Austria Extradites Turkish Businessman Wanted for Money Laundering

Austria extradited to the U.S. a Turkish businessman to face charges for laundering illicit proceeds from a renewable-energy tax credit fraud, the U.S. Justice Department said in a statement.

U.S. Department of Justice flagTurkish tycoon indicted in U.S. for laundering tax money in biofuel tax credit scheme. (Photo: USDOJ official Twitter page, Wikimedia, License)Sezgin Baran Korkmaz was arrested in June of last year and the U.S. Marshals Service escorted him to Utah on Friday. He was indicted for laundering more than US$133 million in tax fraud proceeds through a network of bank accounts and businesses in Turkey and Luxembourg.

The money came from a scheme involving the Utah-based company Washakie Renewable Energy LLC. Owned by Korkamaz’s conspirators, the company filed false claims for more than $1 billion in renewable fuel tax credits for the production and sale of biodiesel that was never actually produced.

Korkmaz and his co-conspirators, Jacob and Isaiah Kingston, brothers who led a polygamist fundamentalist Mormon sect, and Lev Aslan Dermen, an Armenian-Turkish businessman, all allegedly used the illicit proceeds to buy luxury assets and companies.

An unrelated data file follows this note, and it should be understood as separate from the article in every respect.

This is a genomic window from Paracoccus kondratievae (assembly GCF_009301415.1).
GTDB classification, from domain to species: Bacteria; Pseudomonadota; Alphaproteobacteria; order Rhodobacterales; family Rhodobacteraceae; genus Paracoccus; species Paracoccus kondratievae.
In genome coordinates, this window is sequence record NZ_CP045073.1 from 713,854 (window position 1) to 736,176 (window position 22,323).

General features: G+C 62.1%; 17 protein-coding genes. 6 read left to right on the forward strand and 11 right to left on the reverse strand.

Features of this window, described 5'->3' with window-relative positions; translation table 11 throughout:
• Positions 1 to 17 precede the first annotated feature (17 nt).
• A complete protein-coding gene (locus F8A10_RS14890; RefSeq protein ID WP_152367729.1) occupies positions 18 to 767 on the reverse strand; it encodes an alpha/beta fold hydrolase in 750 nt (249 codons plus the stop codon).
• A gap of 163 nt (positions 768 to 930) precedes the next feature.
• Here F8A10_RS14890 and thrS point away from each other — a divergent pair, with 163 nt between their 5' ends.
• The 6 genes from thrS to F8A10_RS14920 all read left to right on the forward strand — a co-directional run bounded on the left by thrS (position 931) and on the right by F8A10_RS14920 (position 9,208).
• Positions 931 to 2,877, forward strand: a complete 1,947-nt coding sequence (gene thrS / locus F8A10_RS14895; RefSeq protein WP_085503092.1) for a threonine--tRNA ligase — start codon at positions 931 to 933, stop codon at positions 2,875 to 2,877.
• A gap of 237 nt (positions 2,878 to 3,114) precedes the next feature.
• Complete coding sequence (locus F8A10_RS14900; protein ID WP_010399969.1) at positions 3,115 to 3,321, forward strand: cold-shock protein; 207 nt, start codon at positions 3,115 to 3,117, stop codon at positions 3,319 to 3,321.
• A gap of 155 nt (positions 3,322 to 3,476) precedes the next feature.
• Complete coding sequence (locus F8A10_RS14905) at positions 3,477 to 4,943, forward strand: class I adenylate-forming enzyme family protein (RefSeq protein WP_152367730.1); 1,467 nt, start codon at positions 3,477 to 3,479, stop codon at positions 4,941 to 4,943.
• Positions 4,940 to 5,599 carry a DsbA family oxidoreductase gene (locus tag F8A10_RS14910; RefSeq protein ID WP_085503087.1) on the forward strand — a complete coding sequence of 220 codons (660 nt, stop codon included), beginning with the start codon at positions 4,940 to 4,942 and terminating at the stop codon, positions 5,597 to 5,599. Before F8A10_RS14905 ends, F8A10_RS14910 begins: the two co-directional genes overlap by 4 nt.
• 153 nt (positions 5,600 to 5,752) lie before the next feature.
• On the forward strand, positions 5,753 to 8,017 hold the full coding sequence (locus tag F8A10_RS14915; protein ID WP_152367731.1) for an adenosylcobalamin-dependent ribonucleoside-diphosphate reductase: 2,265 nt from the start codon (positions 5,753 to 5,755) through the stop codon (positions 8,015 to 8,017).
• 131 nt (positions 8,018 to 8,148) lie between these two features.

The acquisitions included businesses such as Biofarma, a Turkish airline called Borajet, a yacht named the Queen Anne, hotels in Turkey and Switzerland, and a villa on Istanbul’s Bosphorus strait.

The Kingston brothers pleaded guilty to federal charges in 2019 and Dermen was convicted in March 2020. Both the Kingstons and Dermen all await sentencing.

If found guilty, Korkmaz faces a maximum penalty of 20 years in prison for each count of money laundering conspiracy, wire fraud, and obstruction of an official proceeding.

Turkish prosecutors also wanted Korkmaz on the same charges and launched extradition proceedings against him last year.

A 2021 OCCRP investigation revealed Korkmaz’s role in the U.S.-Turkey relations during the Trump era, where he was on a mission to facilitate the release of Andrew Brunson, a U.S. evangelical pastor imprisoned in Turkey on terrorism charges, to gain Trump’s favor.

Although Korkmaz acted as an intermediary for Turkish president Recep Tayyip Erdogan during this time and allegedly even held a meeting with him, Erdogan obtained a court order to delete all photographs of the two men together from the internet in late 2020, erasing any evidence of connection with Korkmaz.